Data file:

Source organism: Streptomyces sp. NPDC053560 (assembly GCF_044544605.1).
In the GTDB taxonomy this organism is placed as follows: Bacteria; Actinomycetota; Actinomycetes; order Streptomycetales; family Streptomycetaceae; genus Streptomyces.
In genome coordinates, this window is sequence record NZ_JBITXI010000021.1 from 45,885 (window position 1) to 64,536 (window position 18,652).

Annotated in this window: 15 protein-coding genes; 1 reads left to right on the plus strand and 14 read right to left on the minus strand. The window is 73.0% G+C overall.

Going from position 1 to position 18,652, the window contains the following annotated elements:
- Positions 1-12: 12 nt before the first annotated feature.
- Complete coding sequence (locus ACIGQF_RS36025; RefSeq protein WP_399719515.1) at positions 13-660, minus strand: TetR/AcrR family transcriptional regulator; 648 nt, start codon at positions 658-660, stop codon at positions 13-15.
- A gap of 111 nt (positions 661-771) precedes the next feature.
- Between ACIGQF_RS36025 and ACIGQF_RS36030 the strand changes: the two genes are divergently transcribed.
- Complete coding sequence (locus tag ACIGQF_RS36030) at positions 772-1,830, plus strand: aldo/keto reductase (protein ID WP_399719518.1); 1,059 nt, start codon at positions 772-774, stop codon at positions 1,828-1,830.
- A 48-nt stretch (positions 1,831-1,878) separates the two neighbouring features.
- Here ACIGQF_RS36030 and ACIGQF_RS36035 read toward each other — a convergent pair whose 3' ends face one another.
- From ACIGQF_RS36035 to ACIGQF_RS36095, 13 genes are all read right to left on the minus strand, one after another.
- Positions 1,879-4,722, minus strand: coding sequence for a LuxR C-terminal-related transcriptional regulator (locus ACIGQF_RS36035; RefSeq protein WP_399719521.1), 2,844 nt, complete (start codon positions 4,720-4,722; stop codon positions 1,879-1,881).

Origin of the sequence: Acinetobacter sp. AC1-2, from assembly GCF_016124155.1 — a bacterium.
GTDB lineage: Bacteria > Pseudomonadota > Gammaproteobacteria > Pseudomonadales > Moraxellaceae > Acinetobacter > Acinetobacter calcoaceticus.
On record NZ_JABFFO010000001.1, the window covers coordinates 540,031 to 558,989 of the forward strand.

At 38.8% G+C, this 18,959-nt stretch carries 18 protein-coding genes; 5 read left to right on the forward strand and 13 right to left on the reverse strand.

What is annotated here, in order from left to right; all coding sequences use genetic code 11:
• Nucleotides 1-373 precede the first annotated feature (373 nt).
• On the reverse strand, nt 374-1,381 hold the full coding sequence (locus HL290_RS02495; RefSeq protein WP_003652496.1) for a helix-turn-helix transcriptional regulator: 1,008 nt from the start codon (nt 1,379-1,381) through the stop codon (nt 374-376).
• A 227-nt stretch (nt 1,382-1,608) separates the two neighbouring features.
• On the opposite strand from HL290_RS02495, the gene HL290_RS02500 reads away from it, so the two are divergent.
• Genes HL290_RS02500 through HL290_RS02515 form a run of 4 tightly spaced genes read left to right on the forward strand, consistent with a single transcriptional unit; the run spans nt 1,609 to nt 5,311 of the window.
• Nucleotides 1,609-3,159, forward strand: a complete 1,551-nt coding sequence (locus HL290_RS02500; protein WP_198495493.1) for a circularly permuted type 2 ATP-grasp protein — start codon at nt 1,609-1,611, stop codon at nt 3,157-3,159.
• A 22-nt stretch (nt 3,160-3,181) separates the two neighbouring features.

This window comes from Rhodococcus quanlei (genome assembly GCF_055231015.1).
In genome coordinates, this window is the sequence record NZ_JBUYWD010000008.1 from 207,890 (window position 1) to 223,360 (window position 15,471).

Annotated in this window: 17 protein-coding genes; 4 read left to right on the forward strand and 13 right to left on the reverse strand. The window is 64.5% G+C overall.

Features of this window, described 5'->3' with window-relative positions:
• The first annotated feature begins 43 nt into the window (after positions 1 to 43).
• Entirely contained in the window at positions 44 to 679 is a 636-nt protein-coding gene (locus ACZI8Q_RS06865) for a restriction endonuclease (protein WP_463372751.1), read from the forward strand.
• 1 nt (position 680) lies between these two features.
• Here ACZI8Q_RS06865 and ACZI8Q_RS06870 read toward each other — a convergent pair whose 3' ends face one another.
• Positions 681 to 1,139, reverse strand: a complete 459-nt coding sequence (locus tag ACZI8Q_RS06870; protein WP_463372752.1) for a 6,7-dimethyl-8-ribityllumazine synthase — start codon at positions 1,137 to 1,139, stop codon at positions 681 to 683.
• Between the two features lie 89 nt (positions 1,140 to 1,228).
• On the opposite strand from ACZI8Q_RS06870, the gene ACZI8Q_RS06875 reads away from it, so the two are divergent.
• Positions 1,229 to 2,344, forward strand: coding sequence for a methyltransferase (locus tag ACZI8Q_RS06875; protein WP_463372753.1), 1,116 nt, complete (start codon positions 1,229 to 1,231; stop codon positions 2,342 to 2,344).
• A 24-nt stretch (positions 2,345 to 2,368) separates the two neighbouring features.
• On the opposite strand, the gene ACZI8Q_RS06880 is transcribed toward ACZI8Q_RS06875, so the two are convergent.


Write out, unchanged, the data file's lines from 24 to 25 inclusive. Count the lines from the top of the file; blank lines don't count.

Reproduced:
• Genes HL290_RS02500 through HL290_RS02515 form a run of 4 tightly spaced genes read left to right on the forward strand, consistent with a single transcriptional unit; the run spans nt 1,609 to nt 5,311 of the window.
• Nucleotides 1,609-3,159, forward strand: a complete 1,551-nt coding sequence (locus HL290_RS02500; protein WP_198495493.1) for a circularly permuted type 2 ATP-grasp protein — start codon at nt 1,609-1,611, stop codon at nt 3,157-3,159.